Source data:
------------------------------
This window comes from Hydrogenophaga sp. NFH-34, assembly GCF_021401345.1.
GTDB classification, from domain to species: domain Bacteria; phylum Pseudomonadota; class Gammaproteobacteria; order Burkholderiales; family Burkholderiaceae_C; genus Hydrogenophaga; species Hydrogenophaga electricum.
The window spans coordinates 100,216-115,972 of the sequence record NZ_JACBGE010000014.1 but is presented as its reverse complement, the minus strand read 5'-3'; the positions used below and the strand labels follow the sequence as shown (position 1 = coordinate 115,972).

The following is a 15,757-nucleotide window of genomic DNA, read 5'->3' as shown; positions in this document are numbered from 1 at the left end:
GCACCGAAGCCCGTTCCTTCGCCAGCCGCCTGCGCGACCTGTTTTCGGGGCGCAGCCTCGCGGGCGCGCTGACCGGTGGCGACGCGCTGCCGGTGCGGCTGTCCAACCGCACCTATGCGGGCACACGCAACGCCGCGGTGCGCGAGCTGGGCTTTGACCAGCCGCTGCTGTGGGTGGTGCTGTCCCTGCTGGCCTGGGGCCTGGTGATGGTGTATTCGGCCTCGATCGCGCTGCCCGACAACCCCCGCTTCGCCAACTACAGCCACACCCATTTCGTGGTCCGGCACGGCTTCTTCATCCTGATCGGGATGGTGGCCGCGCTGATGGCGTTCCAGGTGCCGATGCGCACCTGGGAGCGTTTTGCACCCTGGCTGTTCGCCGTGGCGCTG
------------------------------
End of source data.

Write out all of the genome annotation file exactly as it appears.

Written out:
This window comes from Hydrogenophaga sp. NFH-34, assembly GCF_021401345.1.
GTDB classification, from domain to species: domain Bacteria; phylum Pseudomonadota; class Gammaproteobacteria; order Burkholderiales; family Burkholderiaceae_C; genus Hydrogenophaga; species Hydrogenophaga electricum.
The window spans coordinates 100,216-115,972 of the sequence record NZ_JACBGE010000014.1 but is presented as its reverse complement, the minus strand read 5'-3'; the positions used below and the strand labels follow the sequence as shown (position 1 = coordinate 115,972).

The following is a 15,757-nucleotide window of genomic DNA, read 5'->3' as shown; positions in this document are numbered from 1 at the left end:
GCACCGAAGCCCGTTCCTTCGCCAGCCGCCTGCGCGACCTGTTTTCGGGGCGCAGCCTCGCGGGCGCGCTGACCGGTGGCGACGCGCTGCCGGTGCGGCTGTCCAACCGCACCTATGCGGGCACACGCAACGCCGCGGTGCGCGAGCTGGGCTTTGACCAGCCGCTGCTGTGGGTGGTGCTGTCCCTGCTGGCCTGGGGCCTGGTGATGGTGTATTCGGCCTCGATCGCGCTGCCCGACAACCCCCGCTTCGCCAACTACAGCCACACCCATTTCGTGGTCCGGCACGGCTTCTTCATCCTGATCGGGATGGTGGCCGCGCTGATGGCGTTCCAGGTGCCGATGCGCACCTGGGAGCGTTTTGCACCCTGGCTGTTCGCCGTGGCGCTG